After WWII was over and Willys-Overland Motors returned to non-war production, they realized there was a big hole in their product lineup between the compact CJ (Civilian Jeep) and heavy duty Jeep Wagon & Jeep Truck. To fill this gap, Willys introduced the Jeepster, a slab sided roofless thing that was technically the last Phaeton (topless car with zero weather protection — but it appears that most Jeepsters today have tops that are dealer or aftermarket created pieces) to be built by an American automaker. Find this 1950 Willys Jeepster Convertible here on eBay bidding for $7,700 with 1 day to go, located in Woodbury, NJ.
The Jeepster (Jeep-roadster) product run was short, with the first models appearing in 1948 but gone by 1950, and just under 20,000 examples built. The slab-sided and flat-fender design was a result of the fact that Willys lacked the complex (and expensive) die stamping machines used by other OEs, and instead had to make due with simple sheet metal geometry.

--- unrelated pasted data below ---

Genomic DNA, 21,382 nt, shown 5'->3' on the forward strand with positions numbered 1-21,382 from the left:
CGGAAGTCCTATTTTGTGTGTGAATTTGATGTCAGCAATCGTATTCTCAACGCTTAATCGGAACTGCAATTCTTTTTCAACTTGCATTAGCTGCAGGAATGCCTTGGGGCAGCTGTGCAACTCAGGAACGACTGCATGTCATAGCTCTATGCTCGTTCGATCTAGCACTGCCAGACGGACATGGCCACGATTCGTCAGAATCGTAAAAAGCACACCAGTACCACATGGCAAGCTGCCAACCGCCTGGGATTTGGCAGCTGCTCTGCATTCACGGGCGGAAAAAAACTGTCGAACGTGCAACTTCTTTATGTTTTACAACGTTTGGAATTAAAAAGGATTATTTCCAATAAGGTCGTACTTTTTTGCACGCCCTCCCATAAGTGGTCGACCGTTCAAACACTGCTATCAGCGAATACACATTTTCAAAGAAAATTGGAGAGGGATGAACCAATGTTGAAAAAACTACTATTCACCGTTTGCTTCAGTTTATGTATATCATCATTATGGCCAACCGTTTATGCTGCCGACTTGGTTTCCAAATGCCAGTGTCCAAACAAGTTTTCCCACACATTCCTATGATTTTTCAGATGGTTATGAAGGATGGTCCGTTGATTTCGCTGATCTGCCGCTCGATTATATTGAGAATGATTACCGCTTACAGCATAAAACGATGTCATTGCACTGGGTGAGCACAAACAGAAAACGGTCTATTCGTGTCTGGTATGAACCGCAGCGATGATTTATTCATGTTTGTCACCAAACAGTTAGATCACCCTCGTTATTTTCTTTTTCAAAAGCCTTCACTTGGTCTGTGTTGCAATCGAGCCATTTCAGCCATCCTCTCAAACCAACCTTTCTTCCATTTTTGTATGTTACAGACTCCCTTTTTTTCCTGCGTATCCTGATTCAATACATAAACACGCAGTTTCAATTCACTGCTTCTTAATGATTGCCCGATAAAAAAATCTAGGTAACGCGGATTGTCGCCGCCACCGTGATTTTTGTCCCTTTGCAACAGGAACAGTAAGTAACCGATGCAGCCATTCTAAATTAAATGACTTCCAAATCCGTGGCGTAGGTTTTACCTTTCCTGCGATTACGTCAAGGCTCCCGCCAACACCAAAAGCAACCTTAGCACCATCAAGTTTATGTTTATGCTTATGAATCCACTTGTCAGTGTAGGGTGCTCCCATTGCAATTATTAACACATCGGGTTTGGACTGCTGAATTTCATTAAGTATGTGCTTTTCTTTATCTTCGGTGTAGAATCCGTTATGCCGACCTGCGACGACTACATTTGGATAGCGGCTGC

The original product planners envisioned the Jeepster as a sports car for returning troops and it featured inline-4 and inline-6 power up front mated to the rear wheels via a 3-speed manual gearbox. This one has a Willys Hurricane 134 cubic inline-4 F-head engine that was rated at something around 75 horsepower when new.
This first generation didn’t last long, but the model was revived in 1966 as the Jeepster Commando – does that mean it gave up wearing underwear in the free love decade?
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